"The new iPad hardware will include a faster display technology that allows for smoother zooming, panning, and scrolling," Bloomberg reports.
Although this doesn't appear to tell us much, it's pretty clear what Apple is planning to introduce here: a display with a faster refresh rate.
Breaking the 60Hz barrier
A typical display updates, or "refreshes," itself many times in a given second. The displays on most personal computers, smartphones, and tablets refresh 60 times per second, or 60 Hertz. However, on high-end computer displays, particularly those targeted at gaming applications, that refresh rate can be much higher, reaching 144Hz or even higher.
The greater the refresh rate, the smoother virtually everything gets. It's one of those features that one doesn't realize is missing until one experiences a higher refresh rate display -- then it becomes quite difficult to go back to displays with slower refresh rates.
Bloomberg didn't indicate what refresh rate Apple's next-generation iPad displays will run at, but my guess is that it will be 120Hz, or double the speed of current iPad displays.
First to iPad, then to iPhone?
It makes sense that Apple will debut this technology with the 2017 iPad first. A display with a faster refresh rate is likely to be more difficult to build than one with a slower refresh rate, meaning that costs could be relatively high and supply might not be all that great.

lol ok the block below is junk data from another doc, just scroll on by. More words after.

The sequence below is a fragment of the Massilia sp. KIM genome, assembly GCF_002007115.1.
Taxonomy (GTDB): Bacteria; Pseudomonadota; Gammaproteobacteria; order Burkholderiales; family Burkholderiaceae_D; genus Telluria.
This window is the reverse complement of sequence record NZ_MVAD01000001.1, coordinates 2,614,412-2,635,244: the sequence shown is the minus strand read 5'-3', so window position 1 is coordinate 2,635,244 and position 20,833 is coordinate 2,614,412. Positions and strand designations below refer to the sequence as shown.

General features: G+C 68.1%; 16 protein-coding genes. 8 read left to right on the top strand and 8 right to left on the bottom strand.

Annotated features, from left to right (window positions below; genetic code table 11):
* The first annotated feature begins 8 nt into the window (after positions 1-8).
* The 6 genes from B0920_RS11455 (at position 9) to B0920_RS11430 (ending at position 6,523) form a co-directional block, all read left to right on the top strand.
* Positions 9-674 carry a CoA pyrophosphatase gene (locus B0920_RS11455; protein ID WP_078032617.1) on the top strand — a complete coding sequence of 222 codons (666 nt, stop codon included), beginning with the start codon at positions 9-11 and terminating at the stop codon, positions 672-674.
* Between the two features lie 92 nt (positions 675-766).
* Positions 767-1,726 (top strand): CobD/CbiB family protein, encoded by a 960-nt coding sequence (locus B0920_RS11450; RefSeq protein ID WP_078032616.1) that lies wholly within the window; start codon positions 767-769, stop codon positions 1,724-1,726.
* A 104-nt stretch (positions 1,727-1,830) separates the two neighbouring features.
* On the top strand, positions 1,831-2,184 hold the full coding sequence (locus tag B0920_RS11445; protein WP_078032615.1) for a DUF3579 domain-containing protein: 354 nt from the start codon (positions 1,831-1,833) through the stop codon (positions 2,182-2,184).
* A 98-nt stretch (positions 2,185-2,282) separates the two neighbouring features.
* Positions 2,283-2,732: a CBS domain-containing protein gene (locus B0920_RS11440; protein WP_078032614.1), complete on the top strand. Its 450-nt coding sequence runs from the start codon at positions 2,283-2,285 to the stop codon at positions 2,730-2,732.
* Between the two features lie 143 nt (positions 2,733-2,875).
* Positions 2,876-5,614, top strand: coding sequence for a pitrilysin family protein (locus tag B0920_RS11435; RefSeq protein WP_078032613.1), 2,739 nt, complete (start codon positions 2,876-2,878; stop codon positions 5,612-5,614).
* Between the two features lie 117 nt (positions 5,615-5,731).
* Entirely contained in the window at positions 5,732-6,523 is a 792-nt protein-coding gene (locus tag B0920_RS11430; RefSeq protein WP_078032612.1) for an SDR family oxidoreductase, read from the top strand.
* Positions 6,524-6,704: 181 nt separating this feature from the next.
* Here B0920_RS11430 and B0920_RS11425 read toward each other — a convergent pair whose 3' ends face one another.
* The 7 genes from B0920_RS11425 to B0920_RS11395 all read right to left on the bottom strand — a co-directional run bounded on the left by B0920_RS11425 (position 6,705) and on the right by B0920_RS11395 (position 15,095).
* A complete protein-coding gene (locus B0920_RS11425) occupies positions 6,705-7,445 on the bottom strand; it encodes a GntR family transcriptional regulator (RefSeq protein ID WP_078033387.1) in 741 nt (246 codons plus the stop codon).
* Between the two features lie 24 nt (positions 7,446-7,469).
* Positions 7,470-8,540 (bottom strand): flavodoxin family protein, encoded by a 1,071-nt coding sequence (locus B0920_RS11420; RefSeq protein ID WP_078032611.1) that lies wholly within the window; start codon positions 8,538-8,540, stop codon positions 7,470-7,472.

This is certainly a feature that I would expect to come to the iPhone at some point. Keep in mind, however, that Apple relies on the iPhone for the majority of its revenue and gross profit dollars, meaning that Apple can't introduce the feature until it can be implemented at a reasonable cost structure.
Also note that the iPad is a much lower volume device than the iPhone, so building enough panels to meet iPad demand is probably much easier than building enough panels to meet iPhone demand.
That means it could be a while before Apple can bring a faster refresh rate to the iPhone. I wouldn't expect it until the 2018 iPhone at the earliest, and it wouldn't be a shocker if iPhone customers have to wait until the 2019 iPhone model to get a zippier display.
An interesting divergence between iPhone and iPad
One of the problems that Apple has faced with its iPad product lineup is that, to some extent, they have been cannibalized by large-screen iPhones. To combat this trend, Apple seems to be working to make products into compelling complementary devices.
I have to hand it to Apple: Rather than scaling back its efforts on the iPad and going all in on the iPhone, the company appears to be going full-steam ahead with both the iPhone and iPad. Other hardware makers seem to have shifted focus away from their tablet lineups and toward their large-screen smartphone offerings as tablet sales have fizzled.
Over the long term, Apple's tenacity could pay off. Even if the tablet market itself doesn't even return to huge growth rates, Apple may be poised to capture additional share at the high end of the market as other companies simply give up.